Puya raimondii 

Scope: Global
Language: English

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Taxonomy [top]

Kingdom Phylum Class Order Family
Plantae Tracheophyta Liliopsida Bromeliales Bromeliaceae

Scientific Name: Puya raimondii
Species Authority: Harms
Common Name(s):
English Queen of the Andes, Queen of the Puna
Spanish Puya de Raimondi
Pourretia gigantea A.D.Orb.
Taxonomic Notes: The Puya clade is no longer considered to belong to the Pitcarnioideæ subfamily, but is a sister of the Bromelioideæ (Givnish et al. 2004, Horres et al. 2000, Terry et al. 1997).

Assessment Information [top]

Red List Category & Criteria: Endangered A2ac+3c ver 3.1
Year Published: 2009
Date Assessed: 2008-11-28
Assessor(s): Lambe, A.
Reviewer(s): Pollock, C.M. & Hilton-Taylor, C.

Puya raimondii is rivalled only by members of the Ceroxylon palm genus as the most spectacular high-Andean plant. It occurs in often very isolated and usually small populations or rodales from Peru to Bolivia. Communities frequently number a few hundred individuals or less, but can range up to perhaps 30,000 plants in Paso Winchus as well as in Cashapampa, Pachacoto and sector Carpa, Huascarán National Park, Huaraz, which is probably Peru’s best known location. Populations reach 10,000 in Rodeo, Arani province, Bolivia’s largest population which may represent one third that country’s plants. In Titankayoc in southern Peru’s Ayacucho, however, there is an extraordinary site of several thousand hectares which contains, depending on source, an estimated 250,000 to at least 450,000 plants. With this arguable anomaly, the plant’s sporadic and scattered distribution and extreme genetic homogeneity, detailed below, suggest the vestigial remains of a species in decline. Outside its habitat, there appear to be no more than two dozen mainly small specimens in perhaps half a dozen botanical gardens.

The plant is monocarpic and in habitat seeds only once in about 80 years or more before dying. Although a mature Puya will produce 8–12 million seeds and viability is usually good, inclement montane conditions at the time of dispersal, which may inter alia affect pollinating insects, can result in few if any germinations. Moreover, seeds in less than ideal conditions can begin to lose germinating ability after a few months and are also susceptible to damping-off.  Because of these factors, a century-old plant may not reproduce at all and will, botanically, have lived in vain. This risk is exacerbated by global warming whose effects on Peru’s glaciers are well established. Climate change may already be impairing Puya raimondii’s ability to flower (Venero pers. comm.).

In the wild, these plants seem to be exceedingly choosy about where they grow. Their seeds are very small and by design easily wind-blown. Yet even in undisturbed locations P. raimondii can limit itself to one small spot although edafic, topographic and microclimatic conditions in the surrounding area appear identical.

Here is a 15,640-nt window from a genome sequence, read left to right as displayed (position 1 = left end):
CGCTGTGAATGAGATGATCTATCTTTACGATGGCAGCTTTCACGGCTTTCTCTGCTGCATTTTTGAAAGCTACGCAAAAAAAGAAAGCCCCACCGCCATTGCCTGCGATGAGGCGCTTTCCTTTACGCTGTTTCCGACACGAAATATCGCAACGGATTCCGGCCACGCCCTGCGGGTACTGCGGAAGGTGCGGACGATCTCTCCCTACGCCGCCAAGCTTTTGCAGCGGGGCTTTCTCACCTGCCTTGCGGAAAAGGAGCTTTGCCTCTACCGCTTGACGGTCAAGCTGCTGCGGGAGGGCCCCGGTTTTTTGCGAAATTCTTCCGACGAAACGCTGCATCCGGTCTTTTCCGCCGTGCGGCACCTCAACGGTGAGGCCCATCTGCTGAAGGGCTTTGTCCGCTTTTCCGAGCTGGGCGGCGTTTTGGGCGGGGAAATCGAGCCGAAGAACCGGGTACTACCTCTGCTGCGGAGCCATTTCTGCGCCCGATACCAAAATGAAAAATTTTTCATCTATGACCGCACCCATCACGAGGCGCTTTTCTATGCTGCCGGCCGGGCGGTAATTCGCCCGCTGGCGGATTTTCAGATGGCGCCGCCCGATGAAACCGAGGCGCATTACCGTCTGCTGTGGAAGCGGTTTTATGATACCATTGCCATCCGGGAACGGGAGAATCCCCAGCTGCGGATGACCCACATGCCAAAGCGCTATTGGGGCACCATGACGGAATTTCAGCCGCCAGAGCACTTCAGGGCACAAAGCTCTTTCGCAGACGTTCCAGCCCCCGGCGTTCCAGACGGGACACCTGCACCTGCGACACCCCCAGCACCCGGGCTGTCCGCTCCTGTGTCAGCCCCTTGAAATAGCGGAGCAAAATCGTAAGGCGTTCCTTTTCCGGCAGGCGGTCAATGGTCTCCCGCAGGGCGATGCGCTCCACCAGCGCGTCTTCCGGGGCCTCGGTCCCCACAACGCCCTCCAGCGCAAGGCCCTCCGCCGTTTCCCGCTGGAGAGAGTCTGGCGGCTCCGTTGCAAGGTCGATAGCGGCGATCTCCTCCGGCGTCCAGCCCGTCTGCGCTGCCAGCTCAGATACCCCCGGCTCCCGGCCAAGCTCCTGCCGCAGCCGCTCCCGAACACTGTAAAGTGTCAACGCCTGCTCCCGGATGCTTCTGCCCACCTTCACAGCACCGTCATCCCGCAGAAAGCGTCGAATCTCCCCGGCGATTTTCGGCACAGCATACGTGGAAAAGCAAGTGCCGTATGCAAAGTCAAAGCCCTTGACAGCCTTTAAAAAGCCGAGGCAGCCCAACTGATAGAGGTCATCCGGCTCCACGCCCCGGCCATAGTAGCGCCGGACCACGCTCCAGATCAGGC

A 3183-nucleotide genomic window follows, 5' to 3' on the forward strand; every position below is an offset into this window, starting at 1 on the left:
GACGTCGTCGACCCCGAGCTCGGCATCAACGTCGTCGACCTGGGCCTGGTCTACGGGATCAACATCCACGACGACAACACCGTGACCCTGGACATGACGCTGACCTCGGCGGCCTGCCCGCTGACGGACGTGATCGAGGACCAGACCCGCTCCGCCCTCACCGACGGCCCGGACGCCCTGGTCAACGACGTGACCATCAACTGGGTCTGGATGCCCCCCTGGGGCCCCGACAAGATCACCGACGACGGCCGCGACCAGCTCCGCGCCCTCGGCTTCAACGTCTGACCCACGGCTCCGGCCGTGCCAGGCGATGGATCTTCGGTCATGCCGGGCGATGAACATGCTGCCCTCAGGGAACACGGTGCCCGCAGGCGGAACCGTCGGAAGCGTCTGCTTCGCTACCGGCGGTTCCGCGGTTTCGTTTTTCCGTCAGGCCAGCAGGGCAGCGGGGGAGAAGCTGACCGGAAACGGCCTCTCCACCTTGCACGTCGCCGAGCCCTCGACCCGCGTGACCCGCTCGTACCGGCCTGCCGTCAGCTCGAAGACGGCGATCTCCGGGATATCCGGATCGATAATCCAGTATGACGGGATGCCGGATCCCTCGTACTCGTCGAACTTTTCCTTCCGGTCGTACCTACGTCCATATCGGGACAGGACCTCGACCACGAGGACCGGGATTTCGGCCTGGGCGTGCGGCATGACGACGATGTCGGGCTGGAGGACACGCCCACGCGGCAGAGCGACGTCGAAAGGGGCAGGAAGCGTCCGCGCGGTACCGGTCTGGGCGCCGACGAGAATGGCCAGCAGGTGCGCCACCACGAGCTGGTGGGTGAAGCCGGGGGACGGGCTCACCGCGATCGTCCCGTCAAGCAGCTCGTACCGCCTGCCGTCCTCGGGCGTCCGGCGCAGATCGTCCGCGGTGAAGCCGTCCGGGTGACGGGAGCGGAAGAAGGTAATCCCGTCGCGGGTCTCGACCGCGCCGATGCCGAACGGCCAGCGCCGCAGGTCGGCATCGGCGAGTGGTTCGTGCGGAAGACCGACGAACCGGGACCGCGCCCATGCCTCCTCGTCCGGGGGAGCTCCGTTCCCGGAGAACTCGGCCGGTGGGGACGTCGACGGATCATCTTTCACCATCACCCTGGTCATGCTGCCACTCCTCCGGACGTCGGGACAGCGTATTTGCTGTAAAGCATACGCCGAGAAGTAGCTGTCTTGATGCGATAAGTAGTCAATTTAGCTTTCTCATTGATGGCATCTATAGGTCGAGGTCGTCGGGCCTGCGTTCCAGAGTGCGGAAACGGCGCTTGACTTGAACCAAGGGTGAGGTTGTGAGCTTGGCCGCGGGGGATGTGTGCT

The species is officially considered endangered in Peru (Law No 043- 2006-AG).  But in practical terms this means little, if anything and only the country’s best-known rodales (Puya communities) benefit from some protection.  Elsewhere, the plant can be the object of hostility and large stones are often thrown at them, lodging for years among the leaves. Cattle roam unfettered among many colonies which are not being regenerated because the animals either trample or may eat juveniles. In other sites, fires are set to create pastureland or the thorny leaves are burnt to facilitate access to the trunks' starch which becomes cattle fodder. Pith removal, of course, kills the plant.

Compounding all these issues, there is exceedingly little genetic variety within existing populations. A genomic DNA analysis (Sgorbati et al.) of the genetic structure of eight populations (including the huge one at Titankayoc) representative of P. raimondii in Peru detected just 14 genotypes in 160 plants. Only a few of the 217 AFLP marker loci screened were polymorphic and four populations were completely monomorphic. Less than 4% of the total genomic variation was within populations and genetic similarity among populations was as high as 98.3%.  Flow cytometry of seed nuclear DNA content and RAPD marker segregation analysis of progeny plantlets demonstrated that the extremely uniform genome of these populations is not compatible with agamospermy but the result of inbreeding. Many rodales have disappeared only recently, as proved by vernacular Puya names still in local use. Even though fully fitted to its harsh environment, P. raimondii lacks sufficient variability in its genome and, possibly also phenotype variability to allow it to adapt to both anthropic pressure and present climate change.

Previously published Red List assessments:

Geographic Range [top]

Range Description:This plant usually occurs at around 4,000 m in the Andes of Peru and Bolivia, but it ranges from 3,000 m up to 4,800 m (both extremes occur in Bolivia). Its communities are often very isolated from each other and can be found in pockets from Calipuy in northern Peru, Huaraz in the centre to Apurimac and Ayacucho in the south, crossing into western Bolivia’s La Paz province, Cochabamba in the centre and Potosí in the south. The most important site by far in Peru is Titankayoc - Chanchayoc in Ayacucho, while Bolivia’s largest known community is in Rodeo, Arani province. A single reference to Puya species in southern Ecuador and northern Chile has not been verified.